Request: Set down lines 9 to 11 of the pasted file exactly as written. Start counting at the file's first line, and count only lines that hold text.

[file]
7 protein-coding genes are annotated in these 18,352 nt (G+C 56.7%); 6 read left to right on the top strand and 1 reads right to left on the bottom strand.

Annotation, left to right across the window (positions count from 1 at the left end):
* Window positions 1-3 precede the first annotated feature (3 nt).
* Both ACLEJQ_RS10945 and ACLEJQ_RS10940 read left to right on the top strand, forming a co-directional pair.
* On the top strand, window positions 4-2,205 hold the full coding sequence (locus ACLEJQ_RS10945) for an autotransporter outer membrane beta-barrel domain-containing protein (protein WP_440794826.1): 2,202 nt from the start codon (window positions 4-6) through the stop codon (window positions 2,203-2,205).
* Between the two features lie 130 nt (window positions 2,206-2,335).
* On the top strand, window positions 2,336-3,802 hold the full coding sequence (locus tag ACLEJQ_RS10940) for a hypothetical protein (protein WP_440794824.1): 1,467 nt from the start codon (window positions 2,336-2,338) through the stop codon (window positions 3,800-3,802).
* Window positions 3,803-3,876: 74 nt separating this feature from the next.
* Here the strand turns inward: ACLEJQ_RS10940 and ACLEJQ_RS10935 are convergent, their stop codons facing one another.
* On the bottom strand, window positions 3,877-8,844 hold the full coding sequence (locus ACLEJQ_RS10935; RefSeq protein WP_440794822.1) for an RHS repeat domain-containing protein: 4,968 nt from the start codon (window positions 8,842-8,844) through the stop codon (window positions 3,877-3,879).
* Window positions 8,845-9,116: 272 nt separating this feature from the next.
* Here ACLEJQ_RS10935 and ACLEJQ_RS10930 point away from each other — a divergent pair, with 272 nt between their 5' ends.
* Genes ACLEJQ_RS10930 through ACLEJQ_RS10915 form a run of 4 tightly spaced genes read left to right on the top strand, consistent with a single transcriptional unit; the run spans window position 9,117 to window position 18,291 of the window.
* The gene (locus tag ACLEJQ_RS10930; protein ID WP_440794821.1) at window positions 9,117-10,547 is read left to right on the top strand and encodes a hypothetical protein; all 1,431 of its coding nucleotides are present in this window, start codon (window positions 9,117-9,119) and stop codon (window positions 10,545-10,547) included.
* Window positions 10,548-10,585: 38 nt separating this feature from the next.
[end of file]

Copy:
* Here the strand turns inward: ACLEJQ_RS10940 and ACLEJQ_RS10935 are convergent, their stop codons facing one another.
* On the bottom strand, window positions 3,877-8,844 hold the full coding sequence (locus ACLEJQ_RS10935; RefSeq protein WP_440794822.1) for an RHS repeat domain-containing protein: 4,968 nt from the start codon (window positions 8,842-8,844) through the stop codon (window positions 3,877-3,879).
* Window positions 8,845-9,116: 272 nt separating this feature from the next.